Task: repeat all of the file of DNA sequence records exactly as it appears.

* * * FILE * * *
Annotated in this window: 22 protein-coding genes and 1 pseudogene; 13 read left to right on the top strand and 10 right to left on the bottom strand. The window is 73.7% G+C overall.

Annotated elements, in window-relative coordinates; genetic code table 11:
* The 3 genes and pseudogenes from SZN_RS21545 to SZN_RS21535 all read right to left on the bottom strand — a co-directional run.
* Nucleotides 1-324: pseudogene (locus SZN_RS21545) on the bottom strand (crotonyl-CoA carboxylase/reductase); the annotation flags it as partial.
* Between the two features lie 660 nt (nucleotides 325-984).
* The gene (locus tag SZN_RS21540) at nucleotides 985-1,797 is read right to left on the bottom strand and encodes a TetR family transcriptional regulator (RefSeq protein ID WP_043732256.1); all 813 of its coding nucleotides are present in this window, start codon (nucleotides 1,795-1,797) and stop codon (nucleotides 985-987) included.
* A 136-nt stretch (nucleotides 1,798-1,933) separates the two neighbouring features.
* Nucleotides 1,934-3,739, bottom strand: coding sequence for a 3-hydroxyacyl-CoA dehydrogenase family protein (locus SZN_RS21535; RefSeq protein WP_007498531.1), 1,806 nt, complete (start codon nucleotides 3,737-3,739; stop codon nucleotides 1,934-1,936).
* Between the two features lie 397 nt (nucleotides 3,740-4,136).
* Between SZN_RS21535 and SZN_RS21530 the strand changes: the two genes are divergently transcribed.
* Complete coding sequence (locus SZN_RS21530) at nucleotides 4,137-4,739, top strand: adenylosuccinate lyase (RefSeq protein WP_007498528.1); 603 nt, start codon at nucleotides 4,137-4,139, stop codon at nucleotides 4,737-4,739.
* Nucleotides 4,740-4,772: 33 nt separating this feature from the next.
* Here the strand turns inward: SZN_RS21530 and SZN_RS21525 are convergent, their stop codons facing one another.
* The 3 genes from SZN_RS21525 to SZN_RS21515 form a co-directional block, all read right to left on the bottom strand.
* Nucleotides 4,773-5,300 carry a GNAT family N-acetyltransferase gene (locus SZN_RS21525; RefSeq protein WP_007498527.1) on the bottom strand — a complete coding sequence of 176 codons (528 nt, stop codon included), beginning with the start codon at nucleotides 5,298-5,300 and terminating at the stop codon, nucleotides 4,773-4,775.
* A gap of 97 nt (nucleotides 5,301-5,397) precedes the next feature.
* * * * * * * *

Annotated in this window: 22 protein-coding genes and 1 pseudogene; 13 read left to right on the top strand and 10 right to left on the bottom strand. The window is 73.7% G+C overall.

Annotated elements, in window-relative coordinates; genetic code table 11:
* The 3 genes and pseudogenes from SZN_RS21545 to SZN_RS21535 all read right to left on the bottom strand — a co-directional run.
* Nucleotides 1-324: pseudogene (locus SZN_RS21545) on the bottom strand (crotonyl-CoA carboxylase/reductase); the annotation flags it as partial.
* Between the two features lie 660 nt (nucleotides 325-984).
* The gene (locus tag SZN_RS21540) at nucleotides 985-1,797 is read right to left on the bottom strand and encodes a TetR family transcriptional regulator (RefSeq protein ID WP_043732256.1); all 813 of its coding nucleotides are present in this window, start codon (nucleotides 1,795-1,797) and stop codon (nucleotides 985-987) included.
* A 136-nt stretch (nucleotides 1,798-1,933) separates the two neighbouring features.
* Nucleotides 1,934-3,739, bottom strand: coding sequence for a 3-hydroxyacyl-CoA dehydrogenase family protein (locus SZN_RS21535; RefSeq protein WP_007498531.1), 1,806 nt, complete (start codon nucleotides 3,737-3,739; stop codon nucleotides 1,934-1,936).
* Between the two features lie 397 nt (nucleotides 3,740-4,136).
* Between SZN_RS21535 and SZN_RS21530 the strand changes: the two genes are divergently transcribed.
* Complete coding sequence (locus SZN_RS21530) at nucleotides 4,137-4,739, top strand: adenylosuccinate lyase (RefSeq protein WP_007498528.1); 603 nt, start codon at nucleotides 4,137-4,139, stop codon at nucleotides 4,737-4,739.
* Nucleotides 4,740-4,772: 33 nt separating this feature from the next.
* Here the strand turns inward: SZN_RS21530 and SZN_RS21525 are convergent, their stop codons facing one another.
* The 3 genes from SZN_RS21525 to SZN_RS21515 form a co-directional block, all read right to left on the bottom strand.
* Nucleotides 4,773-5,300 carry a GNAT family N-acetyltransferase gene (locus SZN_RS21525; RefSeq protein WP_007498527.1) on the bottom strand — a complete coding sequence of 176 codons (528 nt, stop codon included), beginning with the start codon at nucleotides 5,298-5,300 and terminating at the stop codon, nucleotides 4,773-4,775.
* A gap of 97 nt (nucleotides 5,301-5,397) precedes the next feature.